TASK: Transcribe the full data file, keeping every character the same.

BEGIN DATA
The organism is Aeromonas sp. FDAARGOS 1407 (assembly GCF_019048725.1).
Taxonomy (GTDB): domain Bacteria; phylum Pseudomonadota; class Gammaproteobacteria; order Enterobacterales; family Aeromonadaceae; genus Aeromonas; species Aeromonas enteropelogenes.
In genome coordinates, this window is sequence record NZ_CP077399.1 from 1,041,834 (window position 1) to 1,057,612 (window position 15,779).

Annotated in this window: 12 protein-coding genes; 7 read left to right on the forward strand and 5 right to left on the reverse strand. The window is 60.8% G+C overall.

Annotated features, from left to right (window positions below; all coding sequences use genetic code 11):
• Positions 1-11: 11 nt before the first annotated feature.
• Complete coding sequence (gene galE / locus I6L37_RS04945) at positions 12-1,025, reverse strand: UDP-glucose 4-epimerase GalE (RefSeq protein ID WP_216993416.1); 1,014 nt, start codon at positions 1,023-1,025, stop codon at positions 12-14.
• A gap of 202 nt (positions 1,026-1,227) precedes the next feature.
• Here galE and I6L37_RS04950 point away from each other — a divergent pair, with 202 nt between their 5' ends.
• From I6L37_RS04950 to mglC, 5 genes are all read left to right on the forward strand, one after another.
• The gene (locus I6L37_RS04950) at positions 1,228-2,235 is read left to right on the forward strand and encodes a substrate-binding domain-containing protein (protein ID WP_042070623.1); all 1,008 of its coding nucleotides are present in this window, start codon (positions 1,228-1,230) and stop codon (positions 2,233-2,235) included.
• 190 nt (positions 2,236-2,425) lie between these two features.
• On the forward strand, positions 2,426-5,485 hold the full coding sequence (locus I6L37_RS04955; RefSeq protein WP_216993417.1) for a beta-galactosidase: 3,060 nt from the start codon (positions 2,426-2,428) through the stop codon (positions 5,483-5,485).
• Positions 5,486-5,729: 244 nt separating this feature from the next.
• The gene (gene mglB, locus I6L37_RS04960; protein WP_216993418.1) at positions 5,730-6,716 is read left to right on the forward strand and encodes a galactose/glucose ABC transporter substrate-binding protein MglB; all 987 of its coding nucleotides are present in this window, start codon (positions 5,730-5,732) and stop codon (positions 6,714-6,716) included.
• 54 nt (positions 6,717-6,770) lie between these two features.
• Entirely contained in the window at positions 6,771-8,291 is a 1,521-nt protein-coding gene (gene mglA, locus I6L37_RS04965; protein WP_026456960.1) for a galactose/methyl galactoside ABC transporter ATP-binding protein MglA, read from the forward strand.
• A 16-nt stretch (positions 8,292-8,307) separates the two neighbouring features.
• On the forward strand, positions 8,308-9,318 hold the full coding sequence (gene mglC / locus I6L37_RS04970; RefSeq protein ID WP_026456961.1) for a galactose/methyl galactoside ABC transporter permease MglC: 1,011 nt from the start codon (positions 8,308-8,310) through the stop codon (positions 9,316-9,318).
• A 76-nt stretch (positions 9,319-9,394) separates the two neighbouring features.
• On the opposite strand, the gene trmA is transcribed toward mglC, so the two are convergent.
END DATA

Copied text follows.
The organism is Aeromonas sp. FDAARGOS 1407 (assembly GCF_019048725.1).
Taxonomy (GTDB): domain Bacteria; phylum Pseudomonadota; class Gammaproteobacteria; order Enterobacterales; family Aeromonadaceae; genus Aeromonas; species Aeromonas enteropelogenes.
In genome coordinates, this window is sequence record NZ_CP077399.1 from 1,041,834 (window position 1) to 1,057,612 (window position 15,779).

Annotated in this window: 12 protein-coding genes; 7 read left to right on the forward strand and 5 right to left on the reverse strand. The window is 60.8% G+C overall.

Annotated features, from left to right (window positions below; all coding sequences use genetic code 11):
• Positions 1-11: 11 nt before the first annotated feature.
• Complete coding sequence (gene galE / locus I6L37_RS04945) at positions 12-1,025, reverse strand: UDP-glucose 4-epimerase GalE (RefSeq protein ID WP_216993416.1); 1,014 nt, start codon at positions 1,023-1,025, stop codon at positions 12-14.
• A gap of 202 nt (positions 1,026-1,227) precedes the next feature.
• Here galE and I6L37_RS04950 point away from each other — a divergent pair, with 202 nt between their 5' ends.
• From I6L37_RS04950 to mglC, 5 genes are all read left to right on the forward strand, one after another.
• The gene (locus I6L37_RS04950) at positions 1,228-2,235 is read left to right on the forward strand and encodes a substrate-binding domain-containing protein (protein ID WP_042070623.1); all 1,008 of its coding nucleotides are present in this window, start codon (positions 1,228-1,230) and stop codon (positions 2,233-2,235) included.
• 190 nt (positions 2,236-2,425) lie between these two features.
• On the forward strand, positions 2,426-5,485 hold the full coding sequence (locus I6L37_RS04955; RefSeq protein WP_216993417.1) for a beta-galactosidase: 3,060 nt from the start codon (positions 2,426-2,428) through the stop codon (positions 5,483-5,485).
• Positions 5,486-5,729: 244 nt separating this feature from the next.
• The gene (gene mglB, locus I6L37_RS04960; protein WP_216993418.1) at positions 5,730-6,716 is read left to right on the forward strand and encodes a galactose/glucose ABC transporter substrate-binding protein MglB; all 987 of its coding nucleotides are present in this window, start codon (positions 5,730-5,732) and stop codon (positions 6,714-6,716) included.
• 54 nt (positions 6,717-6,770) lie between these two features.
• Entirely contained in the window at positions 6,771-8,291 is a 1,521-nt protein-coding gene (gene mglA, locus I6L37_RS04965; protein WP_026456960.1) for a galactose/methyl galactoside ABC transporter ATP-binding protein MglA, read from the forward strand.
• A 16-nt stretch (positions 8,292-8,307) separates the two neighbouring features.
• On the forward strand, positions 8,308-9,318 hold the full coding sequence (gene mglC / locus I6L37_RS04970; RefSeq protein ID WP_026456961.1) for a galactose/methyl galactoside ABC transporter permease MglC: 1,011 nt from the start codon (positions 8,308-8,310) through the stop codon (positions 9,316-9,318).
• A 76-nt stretch (positions 9,319-9,394) separates the two neighbouring features.
• On the opposite strand, the gene trmA is transcribed toward mglC, so the two are convergent.